Difference between a Wushu Coach a Shifu

November 14, 2011

Articles

We are getting a little bold here to actually touch on this topic!

Shifu or Coach?

We can't really find a suitable picture so we created this!

Having trained under several different organisations before, I had the chance of meeting and knowing serveral respected Shifus as well as many amazing Wushu Coaches. As some of my juniors had asked me this question previously – What is the difference between a Wushu Coach and a Shifu?

For one, through observation, I realised that most Shifus are strict with how their students address then – only by the name ‘Shifu’. Any other names, at any one time, is considered rude or disrespectful.

On the other hand, most Wushu Coaches are only strict with how students address them during lessons – only by the name ‘Coach’. However, when the class is dismissed, many are not really concerned about how their students address them, by name or as how good friends call each other, although most Wushu students would normally continue calling their Wushu Coach ‘Coach’ even after class out of respect. The irony is, most Wushu Coaches scringe at being called the name ‘Shifu’.

Whether it is by the traditional way of calling or by the mordern practises of Wushu training, it was distint to me that there are differences between a Wushu Coach and a Shifu, which I am going to cover in the few points below.

1) Wushu Styles

The most distinct difference between a Wushu Coach and a Shifu would by the Wushu Style that they teach. Most teachers of the comtempary and sports Wushu prefered to be called a Wushu Coach while many teachers of the Traitional Wushu form ( Many but not all, which I will move on to explain why in my next point) prefered to be called Shifu.This is most probably due to tradition, in that since Chinese historical times, once one teaches another student Kung Fu, it becames automatically implied that the former is the ‘Shifu’ and the later is the ‘Tu Di’, which means disciple in Chinese. In the past, this is usually formalise with a joss-stick burning ritual to to Demi-Gods and ancestors. In mordern times, it is simply a greeting.

As the name of the two different Wushu Styles also implies, the Traditional Wushu form and it’s teachers are usually deeply rooted in the Chinese Tradition and the old Chinese way of teaching. They are also more well versed in the history of Wushu and its evolution. With that much skills and wisdom coupled with the traditional way of teaching, many teachers of such prefer a more formal chinese way of addressing a teacher, which is ‘Shifu’

2) Age

As traditional Wushu is a broader Wushu Style covering many different Wushu forms with each having it’s own distinct form and meaning, most teachers of Traditonal Wushu typically train for many years before stepping out of learning to begin teaching. As such they are usually much older than teachers of sports Wushu.As the ‘fu’ part of Shifu translates to ‘Father’ in Chinese, teachers of traditional Wushu would be comfortable being addressed like a ‘Father’.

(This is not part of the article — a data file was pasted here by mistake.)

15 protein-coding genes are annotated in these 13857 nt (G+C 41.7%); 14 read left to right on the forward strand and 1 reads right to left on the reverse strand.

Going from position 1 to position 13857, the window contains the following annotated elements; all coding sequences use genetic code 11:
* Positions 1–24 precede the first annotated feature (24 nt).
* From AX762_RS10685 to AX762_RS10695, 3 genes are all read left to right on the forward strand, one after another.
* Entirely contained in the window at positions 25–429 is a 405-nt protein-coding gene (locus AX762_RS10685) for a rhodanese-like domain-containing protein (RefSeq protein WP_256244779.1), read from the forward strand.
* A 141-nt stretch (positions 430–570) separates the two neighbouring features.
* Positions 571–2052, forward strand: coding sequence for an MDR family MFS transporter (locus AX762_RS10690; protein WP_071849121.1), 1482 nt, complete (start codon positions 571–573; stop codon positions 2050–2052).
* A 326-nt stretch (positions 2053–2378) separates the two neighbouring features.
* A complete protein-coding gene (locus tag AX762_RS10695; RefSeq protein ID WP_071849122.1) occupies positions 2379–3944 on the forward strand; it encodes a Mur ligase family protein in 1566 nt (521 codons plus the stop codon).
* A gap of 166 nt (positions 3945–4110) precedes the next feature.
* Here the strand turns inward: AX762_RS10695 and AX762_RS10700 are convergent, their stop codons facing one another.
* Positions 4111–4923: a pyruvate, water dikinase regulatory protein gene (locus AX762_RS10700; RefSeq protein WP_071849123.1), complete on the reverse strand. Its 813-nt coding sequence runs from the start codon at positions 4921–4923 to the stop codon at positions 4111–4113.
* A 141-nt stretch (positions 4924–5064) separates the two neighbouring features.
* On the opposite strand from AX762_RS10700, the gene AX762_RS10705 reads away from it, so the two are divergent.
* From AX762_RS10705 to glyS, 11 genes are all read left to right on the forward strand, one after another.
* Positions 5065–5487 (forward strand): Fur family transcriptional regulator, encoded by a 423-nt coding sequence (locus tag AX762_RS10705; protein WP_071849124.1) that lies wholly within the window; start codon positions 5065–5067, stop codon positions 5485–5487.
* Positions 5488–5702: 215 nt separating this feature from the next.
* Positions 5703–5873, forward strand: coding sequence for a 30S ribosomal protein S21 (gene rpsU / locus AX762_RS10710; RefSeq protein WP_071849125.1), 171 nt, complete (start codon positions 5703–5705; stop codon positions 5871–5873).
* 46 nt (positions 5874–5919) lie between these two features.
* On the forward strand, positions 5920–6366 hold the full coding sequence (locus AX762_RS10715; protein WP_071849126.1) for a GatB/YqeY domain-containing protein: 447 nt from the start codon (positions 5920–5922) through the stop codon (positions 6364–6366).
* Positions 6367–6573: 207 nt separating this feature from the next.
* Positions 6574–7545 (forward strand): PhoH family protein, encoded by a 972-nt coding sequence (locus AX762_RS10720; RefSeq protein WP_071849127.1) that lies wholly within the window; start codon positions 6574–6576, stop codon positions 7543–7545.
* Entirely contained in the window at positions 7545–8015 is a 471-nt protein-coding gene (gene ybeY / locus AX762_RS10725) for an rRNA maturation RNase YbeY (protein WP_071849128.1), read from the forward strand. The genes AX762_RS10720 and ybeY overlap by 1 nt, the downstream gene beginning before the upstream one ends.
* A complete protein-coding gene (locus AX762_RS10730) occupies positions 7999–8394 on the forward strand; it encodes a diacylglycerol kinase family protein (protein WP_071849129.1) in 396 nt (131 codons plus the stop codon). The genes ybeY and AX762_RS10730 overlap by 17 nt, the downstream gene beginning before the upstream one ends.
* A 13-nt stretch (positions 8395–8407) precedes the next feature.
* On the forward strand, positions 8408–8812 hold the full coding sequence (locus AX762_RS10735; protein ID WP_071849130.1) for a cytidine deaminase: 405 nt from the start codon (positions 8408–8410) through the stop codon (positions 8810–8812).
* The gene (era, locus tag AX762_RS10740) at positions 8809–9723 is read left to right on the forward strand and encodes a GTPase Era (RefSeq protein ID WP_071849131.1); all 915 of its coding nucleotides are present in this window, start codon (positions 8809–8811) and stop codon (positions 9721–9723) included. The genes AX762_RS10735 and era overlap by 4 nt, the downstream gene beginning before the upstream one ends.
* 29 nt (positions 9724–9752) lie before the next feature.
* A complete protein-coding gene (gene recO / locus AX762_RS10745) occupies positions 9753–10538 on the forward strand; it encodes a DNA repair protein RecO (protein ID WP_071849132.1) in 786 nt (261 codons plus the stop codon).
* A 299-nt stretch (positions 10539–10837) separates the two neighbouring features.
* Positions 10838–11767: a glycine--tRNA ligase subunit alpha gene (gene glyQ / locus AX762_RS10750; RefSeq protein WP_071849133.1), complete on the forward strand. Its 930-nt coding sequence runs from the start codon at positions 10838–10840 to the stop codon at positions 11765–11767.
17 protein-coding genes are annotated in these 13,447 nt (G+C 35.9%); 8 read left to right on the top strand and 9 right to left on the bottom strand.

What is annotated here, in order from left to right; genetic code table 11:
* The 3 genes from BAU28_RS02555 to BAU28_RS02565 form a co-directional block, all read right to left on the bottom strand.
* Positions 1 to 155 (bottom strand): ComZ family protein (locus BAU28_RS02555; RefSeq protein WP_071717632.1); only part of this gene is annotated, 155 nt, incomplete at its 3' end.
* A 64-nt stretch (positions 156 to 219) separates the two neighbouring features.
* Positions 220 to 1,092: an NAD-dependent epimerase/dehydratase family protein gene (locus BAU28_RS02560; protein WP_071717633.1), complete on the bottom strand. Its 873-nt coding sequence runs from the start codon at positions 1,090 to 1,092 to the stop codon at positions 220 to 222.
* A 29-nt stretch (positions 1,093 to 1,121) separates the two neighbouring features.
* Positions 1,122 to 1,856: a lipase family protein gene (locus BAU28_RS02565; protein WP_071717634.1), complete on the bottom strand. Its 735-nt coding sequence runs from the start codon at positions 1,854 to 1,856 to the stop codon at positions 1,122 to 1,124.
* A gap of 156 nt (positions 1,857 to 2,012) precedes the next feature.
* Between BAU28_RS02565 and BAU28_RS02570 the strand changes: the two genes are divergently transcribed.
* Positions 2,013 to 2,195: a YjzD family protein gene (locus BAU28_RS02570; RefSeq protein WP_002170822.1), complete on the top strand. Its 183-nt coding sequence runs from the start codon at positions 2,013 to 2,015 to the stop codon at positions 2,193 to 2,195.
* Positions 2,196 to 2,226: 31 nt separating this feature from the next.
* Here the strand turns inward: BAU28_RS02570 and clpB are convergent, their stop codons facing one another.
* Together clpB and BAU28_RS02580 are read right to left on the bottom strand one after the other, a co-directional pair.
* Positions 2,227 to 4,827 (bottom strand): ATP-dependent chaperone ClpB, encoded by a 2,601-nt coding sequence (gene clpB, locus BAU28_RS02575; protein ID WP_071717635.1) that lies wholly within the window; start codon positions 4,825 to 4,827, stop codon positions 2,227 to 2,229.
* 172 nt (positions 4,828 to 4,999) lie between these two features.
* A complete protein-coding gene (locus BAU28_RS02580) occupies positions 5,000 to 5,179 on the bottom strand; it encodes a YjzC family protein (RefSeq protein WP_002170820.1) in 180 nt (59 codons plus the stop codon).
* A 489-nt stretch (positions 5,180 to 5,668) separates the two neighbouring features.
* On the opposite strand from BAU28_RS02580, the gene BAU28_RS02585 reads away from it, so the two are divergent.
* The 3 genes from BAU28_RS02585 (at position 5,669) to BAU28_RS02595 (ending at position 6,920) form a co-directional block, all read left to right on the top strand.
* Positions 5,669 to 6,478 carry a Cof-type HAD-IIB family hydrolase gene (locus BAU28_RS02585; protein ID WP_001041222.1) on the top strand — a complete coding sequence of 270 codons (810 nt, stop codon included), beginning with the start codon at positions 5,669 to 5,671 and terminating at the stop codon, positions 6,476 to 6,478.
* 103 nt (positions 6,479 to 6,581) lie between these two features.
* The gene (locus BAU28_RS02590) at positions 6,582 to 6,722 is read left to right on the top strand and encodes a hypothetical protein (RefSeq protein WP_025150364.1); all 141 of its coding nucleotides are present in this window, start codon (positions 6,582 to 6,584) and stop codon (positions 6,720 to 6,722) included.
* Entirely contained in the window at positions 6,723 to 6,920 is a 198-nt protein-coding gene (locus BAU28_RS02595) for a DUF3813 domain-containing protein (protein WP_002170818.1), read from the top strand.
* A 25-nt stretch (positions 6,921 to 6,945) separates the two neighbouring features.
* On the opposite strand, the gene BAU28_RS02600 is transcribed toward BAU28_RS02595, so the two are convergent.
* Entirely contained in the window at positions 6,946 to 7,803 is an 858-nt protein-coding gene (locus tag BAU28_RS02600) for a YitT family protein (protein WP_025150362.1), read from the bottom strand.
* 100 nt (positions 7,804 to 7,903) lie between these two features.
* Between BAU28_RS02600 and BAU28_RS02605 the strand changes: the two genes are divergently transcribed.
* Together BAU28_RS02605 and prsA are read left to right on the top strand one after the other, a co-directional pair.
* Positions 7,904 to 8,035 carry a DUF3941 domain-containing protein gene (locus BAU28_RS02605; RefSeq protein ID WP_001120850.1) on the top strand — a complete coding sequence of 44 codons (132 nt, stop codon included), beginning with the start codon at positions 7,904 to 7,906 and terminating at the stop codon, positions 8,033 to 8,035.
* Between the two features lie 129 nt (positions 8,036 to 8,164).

Comparatively, due to the fast and dynamic nature of sports Wushu, many of its teachers are still young, some of them in training and participating in competitions still. These teachers are more than often too young to be address a name akin to a ‘Father’, which sufficiently explains why many ‘cringe’ when addressed that way – It makes them look and feel much older than who they really are!

3) Relationship

The relationship between a Wushu Coach and their students are more friendly and open, very much like how many Secondary and Tiertiary school teachers now are with their students (like adding each other on Facebook and sharing jokes over lunch together). This could be due to the point stated previously that many Wushu Coaches are younger than Shifus, contributing to a smaller age gap.

On the other hand, the relationship between a student and their Shifu is formed on the basis of full respect from the students, like the way a son would respect his father.


Form my point of view, regardless of whether you are learning under a Wushu Coach or a Shifu, the important things to take note in order to maintain good relationships is to always respect your teacher and have a good learning attitude.

With these, you will go a long way and train well =) How is your relationship with your Coach and Shifu like? OR are you a Shifu or a Coach? DO SHARE how you feel about this!

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  1. Sports Science in Singapore Wushu
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  4. Singapore Wushu and its influence by Media
  5. Types of Chinese Martial Arts
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About Qi

Qi began learning Wushu at a young age of 11 and has been practising for more than 12 years now. Her passion for Wushu is fueled by the beauty and strength of the Chinese Martial Arts form.

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